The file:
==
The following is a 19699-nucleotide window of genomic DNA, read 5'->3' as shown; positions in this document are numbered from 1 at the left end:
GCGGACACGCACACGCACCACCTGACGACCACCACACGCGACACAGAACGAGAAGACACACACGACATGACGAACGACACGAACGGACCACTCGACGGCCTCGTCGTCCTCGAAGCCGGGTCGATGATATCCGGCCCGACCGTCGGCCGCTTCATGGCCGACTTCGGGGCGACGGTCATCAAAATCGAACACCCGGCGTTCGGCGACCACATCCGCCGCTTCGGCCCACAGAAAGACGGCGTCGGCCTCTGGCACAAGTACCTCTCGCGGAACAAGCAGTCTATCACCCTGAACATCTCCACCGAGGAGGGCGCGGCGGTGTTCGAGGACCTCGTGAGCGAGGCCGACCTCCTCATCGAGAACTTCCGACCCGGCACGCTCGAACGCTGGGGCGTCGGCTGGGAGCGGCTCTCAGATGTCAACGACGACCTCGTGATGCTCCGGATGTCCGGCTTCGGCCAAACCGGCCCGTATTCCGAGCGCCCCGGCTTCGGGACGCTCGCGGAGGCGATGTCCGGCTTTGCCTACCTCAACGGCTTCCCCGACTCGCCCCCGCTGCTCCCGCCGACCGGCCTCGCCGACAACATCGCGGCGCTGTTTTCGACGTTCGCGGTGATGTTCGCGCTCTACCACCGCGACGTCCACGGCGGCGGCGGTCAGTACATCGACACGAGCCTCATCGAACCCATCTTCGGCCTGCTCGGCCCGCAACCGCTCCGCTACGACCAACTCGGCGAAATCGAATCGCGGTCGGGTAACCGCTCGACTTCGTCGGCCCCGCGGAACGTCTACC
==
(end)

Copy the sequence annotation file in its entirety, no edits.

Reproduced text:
The following is a 19699-nucleotide window of genomic DNA, read 5'->3' as shown; positions in this document are numbered from 1 at the left end:
GCGGACACGCACACGCACCACCTGACGACCACCACACGCGACACAGAACGAGAAGACACACACGACATGACGAACGACACGAACGGACCACTCGACGGCCTCGTCGTCCTCGAAGCCGGGTCGATGATATCCGGCCCGACCGTCGGCCGCTTCATGGCCGACTTCGGGGCGACGGTCATCAAAATCGAACACCCGGCGTTCGGCGACCACATCCGCCGCTTCGGCCCACAGAAAGACGGCGTCGGCCTCTGGCACAAGTACCTCTCGCGGAACAAGCAGTCTATCACCCTGAACATCTCCACCGAGGAGGGCGCGGCGGTGTTCGAGGACCTCGTGAGCGAGGCCGACCTCCTCATCGAGAACTTCCGACCCGGCACGCTCGAACGCTGGGGCGTCGGCTGGGAGCGGCTCTCAGATGTCAACGACGACCTCGTGATGCTCCGGATGTCCGGCTTCGGCCAAACCGGCCCGTATTCCGAGCGCCCCGGCTTCGGGACGCTCGCGGAGGCGATGTCCGGCTTTGCCTACCTCAACGGCTTCCCCGACTCGCCCCCGCTGCTCCCGCCGACCGGCCTCGCCGACAACATCGCGGCGCTGTTTTCGACGTTCGCGGTGATGTTCGCGCTCTACCACCGCGACGTCCACGGCGGCGGCGGTCAGTACATCGACACGAGCCTCATCGAACCCATCTTCGGCCTGCTCGGCCCGCAACCGCTCCGCTACGACCAACTCGGCGAAATCGAATCGCGGTCGGGTAACCGCTCGACTTCGTCGGCCCCGCGGAACGTCTACC